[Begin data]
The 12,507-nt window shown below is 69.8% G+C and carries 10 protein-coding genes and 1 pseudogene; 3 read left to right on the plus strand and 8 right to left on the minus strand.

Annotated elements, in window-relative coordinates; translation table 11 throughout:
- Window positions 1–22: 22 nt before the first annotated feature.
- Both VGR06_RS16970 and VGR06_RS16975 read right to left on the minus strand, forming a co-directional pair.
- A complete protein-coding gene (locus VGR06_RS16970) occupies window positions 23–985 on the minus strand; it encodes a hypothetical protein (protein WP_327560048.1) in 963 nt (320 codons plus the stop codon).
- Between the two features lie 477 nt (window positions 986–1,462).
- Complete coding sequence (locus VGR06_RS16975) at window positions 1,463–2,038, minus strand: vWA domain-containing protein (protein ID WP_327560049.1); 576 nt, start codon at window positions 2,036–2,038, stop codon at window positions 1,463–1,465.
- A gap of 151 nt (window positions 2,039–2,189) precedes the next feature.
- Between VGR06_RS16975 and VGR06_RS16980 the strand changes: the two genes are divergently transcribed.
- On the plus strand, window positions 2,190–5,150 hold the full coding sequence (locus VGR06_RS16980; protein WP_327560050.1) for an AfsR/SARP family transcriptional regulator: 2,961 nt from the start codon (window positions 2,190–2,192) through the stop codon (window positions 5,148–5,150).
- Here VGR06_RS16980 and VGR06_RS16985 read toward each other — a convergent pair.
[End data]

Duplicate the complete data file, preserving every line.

The 12,507-nt window shown below is 69.8% G+C and carries 10 protein-coding genes and 1 pseudogene; 3 read left to right on the plus strand and 8 right to left on the minus strand.

Annotated elements, in window-relative coordinates; translation table 11 throughout:
- Window positions 1–22: 22 nt before the first annotated feature.
- Both VGR06_RS16970 and VGR06_RS16975 read right to left on the minus strand, forming a co-directional pair.
- A complete protein-coding gene (locus VGR06_RS16970) occupies window positions 23–985 on the minus strand; it encodes a hypothetical protein (protein WP_327560048.1) in 963 nt (320 codons plus the stop codon).
- Between the two features lie 477 nt (window positions 986–1,462).
- Complete coding sequence (locus VGR06_RS16975) at window positions 1,463–2,038, minus strand: vWA domain-containing protein (protein ID WP_327560049.1); 576 nt, start codon at window positions 2,036–2,038, stop codon at window positions 1,463–1,465.
- A gap of 151 nt (window positions 2,039–2,189) precedes the next feature.
- Between VGR06_RS16975 and VGR06_RS16980 the strand changes: the two genes are divergently transcribed.
- On the plus strand, window positions 2,190–5,150 hold the full coding sequence (locus VGR06_RS16980; protein WP_327560050.1) for an AfsR/SARP family transcriptional regulator: 2,961 nt from the start codon (window positions 2,190–2,192) through the stop codon (window positions 5,148–5,150).
- Here VGR06_RS16980 and VGR06_RS16985 read toward each other — a convergent pair.